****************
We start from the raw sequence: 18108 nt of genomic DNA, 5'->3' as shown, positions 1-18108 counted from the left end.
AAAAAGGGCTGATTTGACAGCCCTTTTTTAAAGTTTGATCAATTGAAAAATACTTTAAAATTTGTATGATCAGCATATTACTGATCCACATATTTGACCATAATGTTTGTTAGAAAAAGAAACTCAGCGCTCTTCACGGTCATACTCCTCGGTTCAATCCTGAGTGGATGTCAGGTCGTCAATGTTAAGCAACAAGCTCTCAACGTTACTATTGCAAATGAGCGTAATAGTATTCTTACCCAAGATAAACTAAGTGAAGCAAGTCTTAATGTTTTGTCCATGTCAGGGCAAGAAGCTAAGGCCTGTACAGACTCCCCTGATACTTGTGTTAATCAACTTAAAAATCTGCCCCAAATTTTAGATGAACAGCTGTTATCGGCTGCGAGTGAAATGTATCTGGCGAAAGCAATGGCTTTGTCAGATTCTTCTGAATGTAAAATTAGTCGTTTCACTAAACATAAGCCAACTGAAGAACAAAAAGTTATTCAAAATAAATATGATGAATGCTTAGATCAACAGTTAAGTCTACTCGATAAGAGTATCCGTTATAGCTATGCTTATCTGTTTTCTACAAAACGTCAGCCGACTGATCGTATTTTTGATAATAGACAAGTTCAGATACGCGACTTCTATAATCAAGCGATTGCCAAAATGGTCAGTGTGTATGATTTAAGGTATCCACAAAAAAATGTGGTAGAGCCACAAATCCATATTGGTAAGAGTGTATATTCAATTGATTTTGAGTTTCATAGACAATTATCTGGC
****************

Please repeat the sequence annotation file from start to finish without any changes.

We start from the raw sequence: 18108 nt of genomic DNA, 5'->3' as shown, positions 1-18108 counted from the left end.
AAAAAGGGCTGATTTGACAGCCCTTTTTTAAAGTTTGATCAATTGAAAAATACTTTAAAATTTGTATGATCAGCATATTACTGATCCACATATTTGACCATAATGTTTGTTAGAAAAAGAAACTCAGCGCTCTTCACGGTCATACTCCTCGGTTCAATCCTGAGTGGATGTCAGGTCGTCAATGTTAAGCAACAAGCTCTCAACGTTACTATTGCAAATGAGCGTAATAGTATTCTTACCCAAGATAAACTAAGTGAAGCAAGTCTTAATGTTTTGTCCATGTCAGGGCAAGAAGCTAAGGCCTGTACAGACTCCCCTGATACTTGTGTTAATCAACTTAAAAATCTGCCCCAAATTTTAGATGAACAGCTGTTATCGGCTGCGAGTGAAATGTATCTGGCGAAAGCAATGGCTTTGTCAGATTCTTCTGAATGTAAAATTAGTCGTTTCACTAAACATAAGCCAACTGAAGAACAAAAAGTTATTCAAAATAAATATGATGAATGCTTAGATCAACAGTTAAGTCTACTCGATAAGAGTATCCGTTATAGCTATGCTTATCTGTTTTCTACAAAACGTCAGCCGACTGATCGTATTTTTGATAATAGACAAGTTCAGATACGCGACTTCTATAATCAAGCGATTGCCAAAATGGTCAGTGTGTATGATTTAAGGTATCCACAAAAAAATGTGGTAGAGCCACAAATCCATATTGGTAAGAGTGTATATTCAATTGATTTTGAGTTTCATAGACAATTATCTGGC